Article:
[line break added] Thus we could come to certain conclusions. That means that in the matter of beginnings, the unanswerable is a question of which game I should play. And if we all decide to play the game of astrophysics or physics or chess or checkers or backgammon, then the undecidable first decision is made. Because until then it was basically undecidable which game I should play — this, that or the other — maybe arithmetic, mathematics, or the numerical system.




July 16, 2018

Curatorial Assumptions

Filed under: Uncategorized — unrealnature @ 5:46 am

… exhibitions that foreground their own sign structure … risk … “using art and artists as so many constituent fibers or pieces of syntax … “

Final post from The Culture of Curating and the Curating of Culture(s) by Paul O’Neill (2012):

… [The modern curator] is seen to be responsible for extracting art from its position or circulation, opening up a space where individual works of art gather new meanings and values by virtue of their regrouping for public consumption.

Watkins draws on Oscar Wilde’s idea that objects are transformed into art by the critic writing about them, in which it is the eye of the beholder that produces the work of art. Watkins argues for curating as a type of artistic practice, with individual artworks being analogous to Marcel Duchamp’s readymades (everyday found objects taken as art), their display aided by the curator’s “manipulation of the environment, the lighting, the labels and the placement of other works of art.”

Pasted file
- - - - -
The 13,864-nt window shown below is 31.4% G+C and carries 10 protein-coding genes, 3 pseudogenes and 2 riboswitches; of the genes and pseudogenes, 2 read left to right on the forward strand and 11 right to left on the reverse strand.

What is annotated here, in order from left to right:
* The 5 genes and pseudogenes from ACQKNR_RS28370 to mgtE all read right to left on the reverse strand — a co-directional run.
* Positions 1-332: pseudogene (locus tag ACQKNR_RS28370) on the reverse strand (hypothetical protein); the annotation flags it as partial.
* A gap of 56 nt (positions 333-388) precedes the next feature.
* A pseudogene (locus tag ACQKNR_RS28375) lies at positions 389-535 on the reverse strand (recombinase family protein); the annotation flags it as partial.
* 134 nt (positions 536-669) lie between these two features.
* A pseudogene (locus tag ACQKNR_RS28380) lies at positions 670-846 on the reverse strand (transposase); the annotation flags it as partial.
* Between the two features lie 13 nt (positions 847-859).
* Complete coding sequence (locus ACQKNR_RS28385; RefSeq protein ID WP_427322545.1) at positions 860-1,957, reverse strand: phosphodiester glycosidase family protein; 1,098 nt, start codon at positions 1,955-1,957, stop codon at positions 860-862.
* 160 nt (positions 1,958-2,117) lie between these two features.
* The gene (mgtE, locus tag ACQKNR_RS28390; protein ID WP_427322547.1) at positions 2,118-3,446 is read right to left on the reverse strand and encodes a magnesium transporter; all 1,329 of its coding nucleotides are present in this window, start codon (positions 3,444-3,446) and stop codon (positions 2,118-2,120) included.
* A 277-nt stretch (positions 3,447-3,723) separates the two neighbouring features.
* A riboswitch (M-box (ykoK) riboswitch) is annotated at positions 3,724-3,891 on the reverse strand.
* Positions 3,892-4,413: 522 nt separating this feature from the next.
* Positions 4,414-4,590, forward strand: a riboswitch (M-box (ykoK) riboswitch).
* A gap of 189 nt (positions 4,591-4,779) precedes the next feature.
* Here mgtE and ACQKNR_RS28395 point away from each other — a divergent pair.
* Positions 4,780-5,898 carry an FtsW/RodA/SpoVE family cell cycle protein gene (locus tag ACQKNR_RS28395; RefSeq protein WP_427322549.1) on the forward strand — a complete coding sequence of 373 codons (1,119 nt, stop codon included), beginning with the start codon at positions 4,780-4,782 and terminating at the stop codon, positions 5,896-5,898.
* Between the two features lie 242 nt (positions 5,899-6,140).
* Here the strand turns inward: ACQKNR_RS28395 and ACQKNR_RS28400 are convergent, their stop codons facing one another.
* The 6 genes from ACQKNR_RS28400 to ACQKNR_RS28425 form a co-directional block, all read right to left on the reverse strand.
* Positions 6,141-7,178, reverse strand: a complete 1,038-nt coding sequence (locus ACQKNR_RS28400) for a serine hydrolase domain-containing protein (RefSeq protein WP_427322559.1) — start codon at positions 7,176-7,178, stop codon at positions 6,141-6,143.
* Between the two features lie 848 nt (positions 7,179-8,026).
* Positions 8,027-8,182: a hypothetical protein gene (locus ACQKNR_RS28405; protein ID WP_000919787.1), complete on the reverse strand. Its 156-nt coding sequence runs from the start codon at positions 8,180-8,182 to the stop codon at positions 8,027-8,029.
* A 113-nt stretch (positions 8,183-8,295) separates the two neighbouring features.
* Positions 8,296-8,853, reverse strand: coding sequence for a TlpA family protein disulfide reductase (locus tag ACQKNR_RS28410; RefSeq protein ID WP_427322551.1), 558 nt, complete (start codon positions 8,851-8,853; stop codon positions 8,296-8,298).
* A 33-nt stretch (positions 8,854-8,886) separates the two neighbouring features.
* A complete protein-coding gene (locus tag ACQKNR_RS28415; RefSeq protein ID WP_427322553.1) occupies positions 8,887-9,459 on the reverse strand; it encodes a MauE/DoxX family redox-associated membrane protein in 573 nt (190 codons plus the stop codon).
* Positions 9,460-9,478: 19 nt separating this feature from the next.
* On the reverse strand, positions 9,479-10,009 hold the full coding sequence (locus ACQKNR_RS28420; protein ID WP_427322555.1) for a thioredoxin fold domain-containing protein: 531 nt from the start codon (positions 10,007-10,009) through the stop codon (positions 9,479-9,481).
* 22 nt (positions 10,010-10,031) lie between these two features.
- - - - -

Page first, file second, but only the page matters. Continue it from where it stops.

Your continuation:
… Within discussions around art, there has been a clear shift away from an artist-centered cultural hierarchy toward a postproductive discourse, in which the function of curating has become another recognized part of the expanded field of art making.

… [However] resistance to the curator-as-artist formulation remains active today.

… The critic (and sometime curator) Irit Rogoff and the curator Bart de Baere claimed in 1998 that, as identity-staging events, mobilizing different modes of audience participation, curatorial projects too often employ “curatorial strategies that dictate to audiences their mode of participation in the exhibition in the guise of a democratization of a cultural experience — [but instead they] work to achieve precisely the opposite — they close off the possibilities for a self-articulation” on the part of their audiences.